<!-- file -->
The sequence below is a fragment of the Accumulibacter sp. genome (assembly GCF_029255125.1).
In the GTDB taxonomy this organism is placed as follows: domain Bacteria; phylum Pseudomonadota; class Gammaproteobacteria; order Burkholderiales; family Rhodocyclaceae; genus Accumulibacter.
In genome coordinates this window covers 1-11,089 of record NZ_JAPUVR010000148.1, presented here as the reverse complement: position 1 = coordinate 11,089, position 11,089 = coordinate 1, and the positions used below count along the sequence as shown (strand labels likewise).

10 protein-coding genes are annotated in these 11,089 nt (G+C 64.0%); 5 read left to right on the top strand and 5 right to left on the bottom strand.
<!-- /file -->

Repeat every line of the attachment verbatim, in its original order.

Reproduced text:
The sequence below is a fragment of the Accumulibacter sp. genome (assembly GCF_029255125.1).
In the GTDB taxonomy this organism is placed as follows: domain Bacteria; phylum Pseudomonadota; class Gammaproteobacteria; order Burkholderiales; family Rhodocyclaceae; genus Accumulibacter.
In genome coordinates this window covers 1-11,089 of record NZ_JAPUVR010000148.1, presented here as the reverse complement: position 1 = coordinate 11,089, position 11,089 = coordinate 1, and the positions used below count along the sequence as shown (strand labels likewise).

10 protein-coding genes are annotated in these 11,089 nt (G+C 64.0%); 5 read left to right on the top strand and 5 right to left on the bottom strand.